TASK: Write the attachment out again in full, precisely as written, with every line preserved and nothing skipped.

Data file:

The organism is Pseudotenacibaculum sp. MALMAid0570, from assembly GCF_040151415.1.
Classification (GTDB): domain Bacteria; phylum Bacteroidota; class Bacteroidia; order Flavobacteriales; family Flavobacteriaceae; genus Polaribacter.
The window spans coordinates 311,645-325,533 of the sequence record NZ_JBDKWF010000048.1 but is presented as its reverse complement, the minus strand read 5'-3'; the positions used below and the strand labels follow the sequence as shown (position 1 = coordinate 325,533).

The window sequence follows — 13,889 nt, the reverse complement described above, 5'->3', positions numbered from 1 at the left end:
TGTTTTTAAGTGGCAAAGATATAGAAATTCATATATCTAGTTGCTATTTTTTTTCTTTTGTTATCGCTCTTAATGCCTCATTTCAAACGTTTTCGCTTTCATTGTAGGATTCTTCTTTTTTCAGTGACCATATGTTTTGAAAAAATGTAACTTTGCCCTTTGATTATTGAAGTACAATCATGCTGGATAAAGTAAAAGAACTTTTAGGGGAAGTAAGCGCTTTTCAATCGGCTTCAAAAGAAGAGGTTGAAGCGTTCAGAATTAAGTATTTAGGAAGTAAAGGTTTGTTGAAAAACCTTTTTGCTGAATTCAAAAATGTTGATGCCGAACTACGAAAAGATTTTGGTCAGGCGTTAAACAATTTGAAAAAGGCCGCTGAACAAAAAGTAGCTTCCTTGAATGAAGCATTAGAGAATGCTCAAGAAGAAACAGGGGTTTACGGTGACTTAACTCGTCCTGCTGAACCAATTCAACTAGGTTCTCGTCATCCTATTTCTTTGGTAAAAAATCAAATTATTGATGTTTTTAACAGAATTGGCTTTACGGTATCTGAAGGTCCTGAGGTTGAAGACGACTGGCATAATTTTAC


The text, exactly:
The organism is Pseudotenacibaculum sp. MALMAid0570, from assembly GCF_040151415.1.
Classification (GTDB): domain Bacteria; phylum Bacteroidota; class Bacteroidia; order Flavobacteriales; family Flavobacteriaceae; genus Polaribacter.
The window spans coordinates 311,645-325,533 of the sequence record NZ_JBDKWF010000048.1 but is presented as its reverse complement, the minus strand read 5'-3'; the positions used below and the strand labels follow the sequence as shown (position 1 = coordinate 325,533).

The window sequence follows — 13,889 nt, the reverse complement described above, 5'->3', positions numbered from 1 at the left end:
TGTTTTTAAGTGGCAAAGATATAGAAATTCATATATCTAGTTGCTATTTTTTTTCTTTTGTTATCGCTCTTAATGCCTCATTTCAAACGTTTTCGCTTTCATTGTAGGATTCTTCTTTTTTCAGTGACCATATGTTTTGAAAAAATGTAACTTTGCCCTTTGATTATTGAAGTACAATCATGCTGGATAAAGTAAAAGAACTTTTAGGGGAAGTAAGCGCTTTTCAATCGGCTTCAAAAGAAGAGGTTGAAGCGTTCAGAATTAAGTATTTAGGAAGTAAAGGTTTGTTGAAAAACCTTTTTGCTGAATTCAAAAATGTTGATGCCGAACTACGAAAAGATTTTGGTCAGGCGTTAAACAATTTGAAAAAGGCCGCTGAACAAAAAGTAGCTTCCTTGAATGAAGCATTAGAGAATGCTCAAGAAGAAACAGGGGTTTACGGTGACTTAACTCGTCCTGCTGAACCAATTCAACTAGGTTCTCGTCATCCTATTTCTTTGGTAAAAAATCAAATTATTGATGTTTTTAACAGAATTGGCTTTACGGTATCTGAAGGTCCTGAGGTTGAAGACGACTGGCATAATTTTAC